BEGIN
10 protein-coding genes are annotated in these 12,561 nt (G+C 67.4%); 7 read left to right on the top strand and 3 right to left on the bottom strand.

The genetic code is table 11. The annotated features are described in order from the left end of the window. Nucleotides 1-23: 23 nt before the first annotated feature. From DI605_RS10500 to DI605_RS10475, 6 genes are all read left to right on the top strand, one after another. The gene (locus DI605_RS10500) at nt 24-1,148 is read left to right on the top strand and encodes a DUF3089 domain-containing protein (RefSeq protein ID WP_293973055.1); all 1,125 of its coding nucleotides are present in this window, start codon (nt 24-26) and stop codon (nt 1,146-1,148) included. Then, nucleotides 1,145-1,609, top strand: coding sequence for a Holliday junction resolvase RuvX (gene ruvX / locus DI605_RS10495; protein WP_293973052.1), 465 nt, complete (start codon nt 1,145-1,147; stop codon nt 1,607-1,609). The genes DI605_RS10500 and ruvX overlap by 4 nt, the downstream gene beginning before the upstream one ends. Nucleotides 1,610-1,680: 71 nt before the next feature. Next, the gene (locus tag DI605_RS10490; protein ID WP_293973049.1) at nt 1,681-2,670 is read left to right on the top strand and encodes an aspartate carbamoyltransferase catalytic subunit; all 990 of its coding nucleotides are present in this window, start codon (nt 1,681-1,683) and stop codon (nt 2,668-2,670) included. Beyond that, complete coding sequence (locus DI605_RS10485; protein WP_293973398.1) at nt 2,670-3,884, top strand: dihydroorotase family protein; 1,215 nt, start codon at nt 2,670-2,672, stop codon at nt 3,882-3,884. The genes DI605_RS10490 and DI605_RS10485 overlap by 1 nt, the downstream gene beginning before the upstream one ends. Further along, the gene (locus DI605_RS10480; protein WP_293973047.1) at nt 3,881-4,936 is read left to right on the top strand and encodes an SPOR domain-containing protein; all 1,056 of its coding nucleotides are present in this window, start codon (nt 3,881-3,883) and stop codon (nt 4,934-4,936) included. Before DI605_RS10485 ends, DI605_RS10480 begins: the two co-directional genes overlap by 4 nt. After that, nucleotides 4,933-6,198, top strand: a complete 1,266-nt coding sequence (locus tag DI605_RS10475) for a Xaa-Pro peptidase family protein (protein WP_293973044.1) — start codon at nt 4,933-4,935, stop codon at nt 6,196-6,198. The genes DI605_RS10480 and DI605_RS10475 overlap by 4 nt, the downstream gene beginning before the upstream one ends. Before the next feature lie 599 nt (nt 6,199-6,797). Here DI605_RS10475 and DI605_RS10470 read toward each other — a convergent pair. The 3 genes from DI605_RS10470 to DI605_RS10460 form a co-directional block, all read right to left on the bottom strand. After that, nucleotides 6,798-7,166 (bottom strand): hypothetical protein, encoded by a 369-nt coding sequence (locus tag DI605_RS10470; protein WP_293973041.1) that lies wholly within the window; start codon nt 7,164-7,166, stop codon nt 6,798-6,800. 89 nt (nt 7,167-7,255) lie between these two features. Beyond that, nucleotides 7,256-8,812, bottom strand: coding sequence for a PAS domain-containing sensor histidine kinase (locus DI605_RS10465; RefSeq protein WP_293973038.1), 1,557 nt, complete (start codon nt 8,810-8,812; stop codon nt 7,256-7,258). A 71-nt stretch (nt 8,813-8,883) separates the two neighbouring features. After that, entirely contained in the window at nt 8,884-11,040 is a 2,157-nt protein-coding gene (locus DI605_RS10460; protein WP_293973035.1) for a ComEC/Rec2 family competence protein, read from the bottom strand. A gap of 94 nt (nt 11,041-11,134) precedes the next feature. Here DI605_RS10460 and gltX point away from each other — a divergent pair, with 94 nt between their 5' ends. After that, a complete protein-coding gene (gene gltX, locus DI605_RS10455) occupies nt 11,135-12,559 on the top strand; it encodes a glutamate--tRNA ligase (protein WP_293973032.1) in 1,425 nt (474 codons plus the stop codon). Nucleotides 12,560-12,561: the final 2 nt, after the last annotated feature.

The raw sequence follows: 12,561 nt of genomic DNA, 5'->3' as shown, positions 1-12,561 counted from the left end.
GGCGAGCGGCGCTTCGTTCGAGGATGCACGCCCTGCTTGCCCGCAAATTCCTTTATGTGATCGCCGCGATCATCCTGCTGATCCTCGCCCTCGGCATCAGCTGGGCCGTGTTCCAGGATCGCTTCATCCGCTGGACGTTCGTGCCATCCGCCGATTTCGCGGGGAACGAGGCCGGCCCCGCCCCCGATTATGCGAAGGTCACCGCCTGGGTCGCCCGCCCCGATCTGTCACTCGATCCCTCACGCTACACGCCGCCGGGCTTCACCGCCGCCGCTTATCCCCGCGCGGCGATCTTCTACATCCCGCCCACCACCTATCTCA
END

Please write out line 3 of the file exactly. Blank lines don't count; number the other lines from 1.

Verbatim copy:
The raw sequence follows: 12,561 nt of genomic DNA, 5'->3' as shown, positions 1-12,561 counted from the left end.